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Medical Rubella vaccination in pregnant women

  1. Oct 13, 2009 #1


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    I was reading the news and there is a report of many women in Turkey have opted for abortion after having received the rubella virus vaccine during their pregnancy.

    In light of the recent discussion of the flu-vaccine I thought it might be of interest. These women were not properly counseled, which is a terrible thing. Vaccination with live virus during the first 28 days of pregnancy can cause congenital rubella syndrome, but apparently vaccination after that period is not contra-indicated (especially in high-risk exposure groups) http://www.cdc.gov/mmwr/preview/mmwrhtml/mm5049a5.htm

    Edit: http://www.translate.google.com/translate?hl=en&sl=nl&tl=en&u=http%3A%2F%2Fwww.volkskrant.nl%2Fbuitenland%2Farticle1302281.ece%2FVeel_abortussen_na_vaccinatie_Turkije" [Broken]
    Last edited by a moderator: May 4, 2017
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  3. Oct 15, 2009 #2


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    A lack of proper counseling is certainly the case. However, one difficulty is that the risk period is before most women know they are pregnant. I've discussed this issue with my nursing students, since there are other risks in that early part of pregnancy and they need to know how to talk to patients in a way that will determine if they need to give them a pregnancy test or not, or if they should make the patient wait before administering the vaccine until pregnancy can be determined.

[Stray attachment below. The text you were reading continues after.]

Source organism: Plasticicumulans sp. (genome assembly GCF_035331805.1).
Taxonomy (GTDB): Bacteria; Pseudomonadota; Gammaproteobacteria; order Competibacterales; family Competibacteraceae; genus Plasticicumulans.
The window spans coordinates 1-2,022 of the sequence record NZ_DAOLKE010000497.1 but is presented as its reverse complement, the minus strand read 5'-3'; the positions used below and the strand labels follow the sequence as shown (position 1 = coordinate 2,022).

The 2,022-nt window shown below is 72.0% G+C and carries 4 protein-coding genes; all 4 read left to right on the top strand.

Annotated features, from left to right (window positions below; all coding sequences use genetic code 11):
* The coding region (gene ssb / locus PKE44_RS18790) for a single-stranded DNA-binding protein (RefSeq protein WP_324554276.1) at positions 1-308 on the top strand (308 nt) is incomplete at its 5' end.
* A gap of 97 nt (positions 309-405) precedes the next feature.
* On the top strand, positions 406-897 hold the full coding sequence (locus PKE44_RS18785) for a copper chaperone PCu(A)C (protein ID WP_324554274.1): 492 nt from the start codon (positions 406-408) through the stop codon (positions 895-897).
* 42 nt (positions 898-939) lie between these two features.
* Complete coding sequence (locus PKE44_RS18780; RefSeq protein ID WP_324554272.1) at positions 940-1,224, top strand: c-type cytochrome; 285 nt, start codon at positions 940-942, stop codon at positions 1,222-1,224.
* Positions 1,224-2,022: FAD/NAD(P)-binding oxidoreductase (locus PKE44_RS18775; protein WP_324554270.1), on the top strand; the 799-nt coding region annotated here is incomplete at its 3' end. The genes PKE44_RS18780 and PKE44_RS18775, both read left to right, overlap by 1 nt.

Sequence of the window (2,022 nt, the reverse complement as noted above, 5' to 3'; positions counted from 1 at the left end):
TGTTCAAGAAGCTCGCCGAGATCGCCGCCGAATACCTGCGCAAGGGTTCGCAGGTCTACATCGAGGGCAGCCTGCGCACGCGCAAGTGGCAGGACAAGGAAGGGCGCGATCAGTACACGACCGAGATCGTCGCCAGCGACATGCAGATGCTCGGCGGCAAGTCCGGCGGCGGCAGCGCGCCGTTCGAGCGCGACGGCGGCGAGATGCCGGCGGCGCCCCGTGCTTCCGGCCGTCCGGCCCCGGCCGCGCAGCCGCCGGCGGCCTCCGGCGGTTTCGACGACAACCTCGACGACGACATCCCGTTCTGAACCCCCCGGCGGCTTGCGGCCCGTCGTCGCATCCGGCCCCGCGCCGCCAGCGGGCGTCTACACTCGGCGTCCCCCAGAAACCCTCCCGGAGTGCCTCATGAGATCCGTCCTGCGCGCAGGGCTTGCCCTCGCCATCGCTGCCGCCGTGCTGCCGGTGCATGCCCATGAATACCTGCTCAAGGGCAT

Often when giving vaccinations, the routine question asked of women is when was their last menstrual period. While a long lapse since the last period might be a useful indicator that SOMETHING is going on, it really doesn't help determine if someone is pregnant in that first month...especially during the first two weeks. They may have had their normal period the previous month and have not waited long enough to miss one yet, or could have had some bleeding in that first month of pregnancy to not realize they are pregnant yet (it is quite common to still have bleeding at least in the first month, and some women continue to have light bleeding throughout pregnancy, though distinctly different from a normal period...usually).

    On the other hand, you're also not always going to get a straight answer if you ask someone if there is any chance they could be pregnant, which is really what you're trying to find out when giving a vaccination. Or, they may not realize that they really could be pregnant because of a misapplication of a particular form of contraceptive.

    They really need to ask a series of questions...are you sexually active, do you use contraception, what form of contraception, and in the past two months, have you ever forgotten to use that contraception or had a mishap with it (i.e., did you miss a pill, did a condom break, etc.), were you taking any medications that might have interfered with the efficacy of a contraceptive (i.e., have you been on antibiotics during that time frame while taking the pill), etc.

    There are a number of vaccines that are contraindicated in early pregnancy. However, there are also times when one should get the vaccine regardless of that contraindication. For example, if they cannot avoid being in an area where the disease the vaccine protects against is prevalent, and the disease itself would pose a higher risk to the fetus and mother than the vaccine. But, the woman should understand these risks before receiving the vaccine and allowed to consider delaying vaccination, or being carefully monitored for pregnancy and potential fetal abnormalities.
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